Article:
Afterword:- It took me ages to find those graphs because I was looking for relatively non-partisan ones; most of the data on climate change is produced by groups which are in the pocket of either big industry or environmental groups and so are quite obviously biased. These are the best I could find (for a lazy Saturday morning).

Wednesday, 23 April 2008

"Tea bags are invaluable in a survival situation - but in a disgusting way..."

I have just returned from a five-day camping trip with some friends up in bonnie Scotland: pitching our tent by the coast and under the snow-capped mountains, walking every day and admiring the forests teeming with life, meeting new people and sharing new adventures. Unremarkably my thoughts have turned to the differences between life in the city and life out in the country.

Spending even a few days out in the relative wilderness brings home how remarkable human civilisation has become and how easy our collective abilities have made our lives. Not having to start a gas stove and walk fifty metres to fill a kettle just to make a cup of bad coffee seems absurdly decadent now. Sitting on a real chair without the wind in one’s face seems like luxury. I never ever appreciated the fluffy softness of a warm cotton towel before. Houses are remarkable inventions; an incredibly sophisticated tool for shelter. After staying out in the country – ‘God’s Country’ – one comes to realise that everything – from entertainment to history to culture to arts to my own beloved philosophy – everything is tangential to pure survival. If one can survive then everything else is just a way of making life more fun along the way.

The difference between life in an urban built-up city area, the centre of civilisation, and life out in the rural countryside, where human settlements began, is exemplified in the people and their differing attitudes. Cities make people cynical; commuting to work surrounded by strangers and being barraged by a constant stream of panic-stricken media strips away the part of humanity that cherishes the presence of other humans in a social setting. People in the city become afraid that everyone and anyone will knife them in the kidneys if they turn their back, let down their guard. Whereas in the countryside, people trust one another. They don’t lock their doors, they wave hello to strangers, they enjoy talking to other social creatures.

A striking example of this occurred just the other day. We spent the better part of the day walking eleven miles along the coast from our campsite in a small village to the next nearest town (which was really nothing more than two dozen buildings). Our intent was to arrive there in time to get the last bus back to our cosy tents and the warmth of the local pub. Unfortunately, in the manner life tends to, it didn’t go to plan. We had misread the bus timetable and missed the last bus by twenty minutes: it appeared we were stuck. Fortunately, in the manner life also occasionally tends towards, a bus going the opposite way happened upon us. One of our party talked to the bus driver who very kindly agreed to take us back to our campsite when he drove the bus home for the night. Free of charge! – although we did end up giving him some money for his trouble. It’s difficult to imagine a city bus driver doing that and it just goes someway to showing the camaraderie of the countryside (at least I thought it did: the random act of kindness touched my blackened heart, long since shrivelled by city-cynicism).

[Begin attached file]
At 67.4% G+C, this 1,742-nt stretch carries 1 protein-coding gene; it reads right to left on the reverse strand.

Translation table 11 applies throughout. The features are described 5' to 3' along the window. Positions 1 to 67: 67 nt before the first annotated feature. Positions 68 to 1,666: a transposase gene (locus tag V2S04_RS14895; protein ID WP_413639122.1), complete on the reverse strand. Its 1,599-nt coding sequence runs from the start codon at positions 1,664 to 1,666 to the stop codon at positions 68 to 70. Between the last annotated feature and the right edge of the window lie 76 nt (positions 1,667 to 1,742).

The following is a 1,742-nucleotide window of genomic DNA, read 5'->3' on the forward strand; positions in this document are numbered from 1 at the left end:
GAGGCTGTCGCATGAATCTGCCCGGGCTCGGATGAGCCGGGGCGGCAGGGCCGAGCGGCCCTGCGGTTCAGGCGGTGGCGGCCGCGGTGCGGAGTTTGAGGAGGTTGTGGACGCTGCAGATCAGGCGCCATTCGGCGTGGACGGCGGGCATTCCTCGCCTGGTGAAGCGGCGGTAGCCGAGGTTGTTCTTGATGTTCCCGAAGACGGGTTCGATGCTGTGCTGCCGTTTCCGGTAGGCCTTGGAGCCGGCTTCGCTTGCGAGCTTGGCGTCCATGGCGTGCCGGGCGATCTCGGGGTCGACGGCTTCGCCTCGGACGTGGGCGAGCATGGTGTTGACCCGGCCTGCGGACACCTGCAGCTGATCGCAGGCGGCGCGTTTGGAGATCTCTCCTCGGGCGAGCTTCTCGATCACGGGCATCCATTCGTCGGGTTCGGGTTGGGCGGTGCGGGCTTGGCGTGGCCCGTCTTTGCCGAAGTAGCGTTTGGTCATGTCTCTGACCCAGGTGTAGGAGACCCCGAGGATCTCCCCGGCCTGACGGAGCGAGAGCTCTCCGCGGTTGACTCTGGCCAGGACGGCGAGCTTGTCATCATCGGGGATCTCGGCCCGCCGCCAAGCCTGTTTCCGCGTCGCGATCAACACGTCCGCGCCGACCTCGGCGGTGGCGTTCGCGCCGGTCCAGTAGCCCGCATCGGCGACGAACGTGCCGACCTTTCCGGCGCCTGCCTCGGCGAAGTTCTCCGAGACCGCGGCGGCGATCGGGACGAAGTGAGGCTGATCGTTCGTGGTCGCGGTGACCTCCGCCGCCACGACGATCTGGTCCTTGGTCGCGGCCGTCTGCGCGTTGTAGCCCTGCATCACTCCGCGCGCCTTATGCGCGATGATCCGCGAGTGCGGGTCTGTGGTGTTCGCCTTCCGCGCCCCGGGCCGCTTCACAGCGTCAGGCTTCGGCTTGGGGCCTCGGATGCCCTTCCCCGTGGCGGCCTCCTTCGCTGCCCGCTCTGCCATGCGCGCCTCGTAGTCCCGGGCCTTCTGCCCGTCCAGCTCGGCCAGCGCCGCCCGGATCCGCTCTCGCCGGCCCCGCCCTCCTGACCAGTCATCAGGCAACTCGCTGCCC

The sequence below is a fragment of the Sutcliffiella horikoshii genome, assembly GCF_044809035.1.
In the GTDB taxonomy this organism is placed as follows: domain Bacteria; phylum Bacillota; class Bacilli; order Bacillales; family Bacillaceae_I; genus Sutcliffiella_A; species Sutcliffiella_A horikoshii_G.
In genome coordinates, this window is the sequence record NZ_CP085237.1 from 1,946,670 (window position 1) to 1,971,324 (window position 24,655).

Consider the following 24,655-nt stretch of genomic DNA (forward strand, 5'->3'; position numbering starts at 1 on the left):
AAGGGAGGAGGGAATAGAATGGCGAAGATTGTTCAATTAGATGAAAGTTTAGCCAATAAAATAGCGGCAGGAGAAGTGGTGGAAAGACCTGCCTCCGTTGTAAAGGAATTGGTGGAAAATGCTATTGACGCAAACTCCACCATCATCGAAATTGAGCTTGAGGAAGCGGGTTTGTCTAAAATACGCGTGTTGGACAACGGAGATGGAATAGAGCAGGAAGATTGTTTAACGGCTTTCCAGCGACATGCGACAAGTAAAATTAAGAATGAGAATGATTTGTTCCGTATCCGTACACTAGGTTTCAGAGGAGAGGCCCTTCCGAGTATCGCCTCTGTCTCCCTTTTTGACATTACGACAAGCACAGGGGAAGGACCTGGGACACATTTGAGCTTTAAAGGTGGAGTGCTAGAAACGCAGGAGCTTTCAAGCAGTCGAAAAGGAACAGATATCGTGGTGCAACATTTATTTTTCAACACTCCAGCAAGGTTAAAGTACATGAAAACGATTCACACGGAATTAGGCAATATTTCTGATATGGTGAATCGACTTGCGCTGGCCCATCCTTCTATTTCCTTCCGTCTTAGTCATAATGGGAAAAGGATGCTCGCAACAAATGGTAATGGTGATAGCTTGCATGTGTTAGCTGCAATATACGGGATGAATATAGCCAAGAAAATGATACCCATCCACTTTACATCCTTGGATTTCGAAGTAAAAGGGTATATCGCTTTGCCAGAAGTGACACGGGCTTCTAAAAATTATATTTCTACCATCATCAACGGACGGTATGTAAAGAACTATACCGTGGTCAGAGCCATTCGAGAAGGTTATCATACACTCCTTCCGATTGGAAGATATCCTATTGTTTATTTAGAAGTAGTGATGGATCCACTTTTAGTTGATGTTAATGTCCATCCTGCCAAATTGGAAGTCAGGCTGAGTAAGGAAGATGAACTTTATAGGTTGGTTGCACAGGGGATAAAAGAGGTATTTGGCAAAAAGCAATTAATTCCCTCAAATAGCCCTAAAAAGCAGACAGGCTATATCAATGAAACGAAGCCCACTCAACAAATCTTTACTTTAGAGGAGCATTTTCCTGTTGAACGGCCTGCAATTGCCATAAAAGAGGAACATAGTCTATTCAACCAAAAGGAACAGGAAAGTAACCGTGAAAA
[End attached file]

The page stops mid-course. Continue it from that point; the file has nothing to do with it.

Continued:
Maybe it’s different for different people; some humans probably thrive on the bustle of the city and the presence of myriad possibilities for recreation. As for me, civilisation is more like a drug: ultimately it’s bad for me but once I fall within its grasp I get hopelessly addicted. In a few days I’ll be watching TV again even though nothing is on, refreshing my e-mail inbox, and distrusting the person across from me on the bus, despite the fact that that is not the person I want to be. Tools and social communities are the blessing and curse of mankind.

It’s probably different for different people but my friend put it best yesterday morning when I was extolling the luxuries of our bed-and-breakfast: I said how great it was to sleep in a warm bed with a mattress beneath me, a soft pillow, and a huge duvet – he simply replied “Yeah, but how sleepy are you today compared with yesterday?” He was right. For all the luxuries of a B&B in a town, I didn’t feel nearly as alive or awake as when I got up to feel the cold Scottish wind blowing in off the sea and the sight of the sun rising over the snowy mountaintops on the distant horizon.

Can city-life really be deemed ‘life’ if we don’t feel alive?

Saturday, 12 April 2008

"Ergonomic Economics."

As much as I hate to admit it, the Nintendo Wii is doing more for the acceptability of video games into the popular lexicon than anything else in video gaming. In the past couple of years Nintendo alone have probably widened their demographic more than video gaming as a medium has in the last ten years. 'Wii Sports', 'Mario + Sonic at the Olympics', 'Brain Training', 'Nintendogs' – all games specifically designed to appeal to the ‘non-gamer’. And they’ve been remarkably successful.